Calmodulin-regulated processes and intracellular calcium in the heat stress response of mammalian cells

Douglas Parker Evans, The University of Texas Graduate School of Biomedical Sciences at Houston


Three approaches were used to examine the role of Ca$\sp{2+}$- and/or calmodulin (CaM)-regulated processes in the mammalian heat stress response. The focus of the first approach was on the major Ca$\sp{2+}$-binding protein, CaM, and involved the use of CaM antagonists that perturbed CaM-regulated processes during heat stress. The second approach involved the use of a cell line and its BPV-1 transformants that express increased basal levels of CaM, or parvalbumin--a Ca$\sp{2+}$-binding protein not normally found in these cells. The last approach used Ca$\sp{2+}$ chelators to buffer Ca$\sp{2+}$-transients. The principle conclusions resulting from these three experimental approaches are: (1) CaM antagonists cause a temperature-dependent potentiation of heat killing, but do not inhibit the triggering and development of thermotolerance suggesting some targets for heat killing are different from those that lead to thermotolerance; (2) Members of major HSP families (especially HSP70) can bind to CaM in a Ca$\sp{2+}$-dependent manner in vitro, and HSP have been associated with events leading to thermotolerance. But, because thermotolerance is not affected by CaM antagonists, and antagonists should interfere with HSP binding to CaM, the events leading to triggering or developing thermotolerance were not strongly dependent on HSP binding to CaM; (3) CaM antagonists can also bind to HSP70 (and possibly other HSP) suggesting an alternative mechanism for the action of these agents in heat killing may involve direct binding to other proteins, like HSP70, whose function is important for survival following heating and inhibiting their activity; and (4) The signal governing the rate of synthesis of another major HSP group, the HSP26 family, can be largely abrogated by elevated Ca$\sp{2+}$-binding proteins or Ca$\sp{2+}$ chelators without significantly reducing survival or thermotolerance suggesting if the HSP26 family is involved in either end point, it may function in (Ca$\sp{2+}$) $\sb{\rm i}$ homeostasis.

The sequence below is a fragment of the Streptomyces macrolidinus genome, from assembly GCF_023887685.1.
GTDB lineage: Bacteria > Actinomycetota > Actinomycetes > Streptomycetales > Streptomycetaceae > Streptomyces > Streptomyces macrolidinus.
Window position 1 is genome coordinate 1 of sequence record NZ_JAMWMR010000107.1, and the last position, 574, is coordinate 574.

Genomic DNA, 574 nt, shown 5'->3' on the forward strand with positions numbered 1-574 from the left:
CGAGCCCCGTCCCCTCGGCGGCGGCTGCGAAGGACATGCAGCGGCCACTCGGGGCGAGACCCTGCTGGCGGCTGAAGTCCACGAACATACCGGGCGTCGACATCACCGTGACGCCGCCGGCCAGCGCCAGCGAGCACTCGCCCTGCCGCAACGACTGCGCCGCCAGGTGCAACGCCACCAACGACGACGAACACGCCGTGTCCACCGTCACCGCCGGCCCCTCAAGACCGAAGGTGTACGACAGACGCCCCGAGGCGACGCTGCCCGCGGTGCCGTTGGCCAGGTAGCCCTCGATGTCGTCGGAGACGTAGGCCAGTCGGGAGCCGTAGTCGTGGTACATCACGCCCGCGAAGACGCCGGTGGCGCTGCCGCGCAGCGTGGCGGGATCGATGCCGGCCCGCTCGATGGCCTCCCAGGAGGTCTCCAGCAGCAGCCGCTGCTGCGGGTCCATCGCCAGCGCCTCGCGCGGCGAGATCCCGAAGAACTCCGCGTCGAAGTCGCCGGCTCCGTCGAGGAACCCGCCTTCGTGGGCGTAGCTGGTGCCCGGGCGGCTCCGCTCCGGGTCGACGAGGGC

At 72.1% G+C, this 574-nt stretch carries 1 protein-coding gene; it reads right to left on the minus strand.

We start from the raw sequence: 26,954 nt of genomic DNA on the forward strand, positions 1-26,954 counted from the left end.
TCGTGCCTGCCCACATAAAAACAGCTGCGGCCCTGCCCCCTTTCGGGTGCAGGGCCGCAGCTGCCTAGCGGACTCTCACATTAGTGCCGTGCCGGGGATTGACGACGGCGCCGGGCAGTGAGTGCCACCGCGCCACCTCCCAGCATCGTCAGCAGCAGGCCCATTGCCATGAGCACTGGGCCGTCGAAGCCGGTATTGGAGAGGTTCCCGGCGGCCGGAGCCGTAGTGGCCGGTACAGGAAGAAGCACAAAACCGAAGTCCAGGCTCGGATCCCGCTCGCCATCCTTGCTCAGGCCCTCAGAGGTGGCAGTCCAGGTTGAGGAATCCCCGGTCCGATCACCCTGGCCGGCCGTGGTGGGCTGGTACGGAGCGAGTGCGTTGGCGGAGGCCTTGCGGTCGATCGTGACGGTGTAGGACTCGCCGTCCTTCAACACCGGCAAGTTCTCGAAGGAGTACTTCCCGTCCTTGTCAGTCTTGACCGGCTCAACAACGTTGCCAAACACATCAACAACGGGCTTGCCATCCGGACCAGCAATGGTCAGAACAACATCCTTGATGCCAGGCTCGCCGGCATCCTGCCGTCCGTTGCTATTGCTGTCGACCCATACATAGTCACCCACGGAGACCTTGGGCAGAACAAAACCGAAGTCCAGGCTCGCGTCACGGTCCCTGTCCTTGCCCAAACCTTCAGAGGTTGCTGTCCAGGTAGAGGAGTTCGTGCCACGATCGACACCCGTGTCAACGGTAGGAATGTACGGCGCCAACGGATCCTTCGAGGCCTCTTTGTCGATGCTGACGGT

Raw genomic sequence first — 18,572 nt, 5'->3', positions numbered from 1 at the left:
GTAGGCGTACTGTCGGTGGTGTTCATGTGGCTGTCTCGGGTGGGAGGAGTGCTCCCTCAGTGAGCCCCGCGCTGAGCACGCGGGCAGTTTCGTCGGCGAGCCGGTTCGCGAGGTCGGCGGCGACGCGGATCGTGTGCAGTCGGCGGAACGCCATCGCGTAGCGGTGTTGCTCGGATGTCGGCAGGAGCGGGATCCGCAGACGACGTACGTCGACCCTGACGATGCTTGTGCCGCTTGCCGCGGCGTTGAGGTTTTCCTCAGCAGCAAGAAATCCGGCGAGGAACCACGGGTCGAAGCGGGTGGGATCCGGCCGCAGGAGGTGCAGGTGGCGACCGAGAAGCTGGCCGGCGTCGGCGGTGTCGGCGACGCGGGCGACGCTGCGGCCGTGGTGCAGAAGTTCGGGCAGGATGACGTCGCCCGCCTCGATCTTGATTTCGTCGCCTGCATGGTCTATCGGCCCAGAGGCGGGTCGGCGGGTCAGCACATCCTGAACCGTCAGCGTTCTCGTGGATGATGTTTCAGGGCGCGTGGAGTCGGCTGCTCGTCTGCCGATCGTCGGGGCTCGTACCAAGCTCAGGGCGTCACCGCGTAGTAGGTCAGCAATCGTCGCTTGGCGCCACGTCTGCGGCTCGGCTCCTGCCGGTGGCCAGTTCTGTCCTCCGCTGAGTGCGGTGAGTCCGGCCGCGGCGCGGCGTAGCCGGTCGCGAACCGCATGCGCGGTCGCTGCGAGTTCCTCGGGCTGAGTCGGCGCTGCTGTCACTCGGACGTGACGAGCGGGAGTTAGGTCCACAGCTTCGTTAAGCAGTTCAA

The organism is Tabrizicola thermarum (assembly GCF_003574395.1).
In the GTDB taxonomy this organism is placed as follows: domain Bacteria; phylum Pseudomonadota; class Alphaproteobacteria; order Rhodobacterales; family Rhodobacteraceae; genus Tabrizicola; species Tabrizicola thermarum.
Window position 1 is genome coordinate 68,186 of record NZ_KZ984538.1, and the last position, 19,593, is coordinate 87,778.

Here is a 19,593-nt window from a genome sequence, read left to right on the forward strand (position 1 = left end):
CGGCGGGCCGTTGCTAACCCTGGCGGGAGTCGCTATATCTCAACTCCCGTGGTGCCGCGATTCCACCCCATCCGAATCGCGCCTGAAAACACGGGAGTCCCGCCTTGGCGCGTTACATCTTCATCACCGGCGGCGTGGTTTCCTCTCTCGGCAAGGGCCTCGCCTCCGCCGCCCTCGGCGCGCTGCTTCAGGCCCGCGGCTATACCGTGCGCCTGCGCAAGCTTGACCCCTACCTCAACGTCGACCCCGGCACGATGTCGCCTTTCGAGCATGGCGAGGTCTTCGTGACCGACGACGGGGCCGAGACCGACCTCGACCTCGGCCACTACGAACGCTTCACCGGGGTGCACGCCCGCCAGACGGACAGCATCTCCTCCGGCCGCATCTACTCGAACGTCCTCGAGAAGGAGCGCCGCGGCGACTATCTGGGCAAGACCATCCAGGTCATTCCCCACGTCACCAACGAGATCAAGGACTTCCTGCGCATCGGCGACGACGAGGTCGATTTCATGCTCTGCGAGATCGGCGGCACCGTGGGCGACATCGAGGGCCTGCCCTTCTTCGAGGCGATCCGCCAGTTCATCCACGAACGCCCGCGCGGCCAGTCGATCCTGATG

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Recommended Citation

Evans, Douglas Parker, "Calmodulin-regulated processes and intracellular calcium in the heat stress response of mammalian cells" (1990). Texas Medical Center Dissertations (via ProQuest). AAI9033102.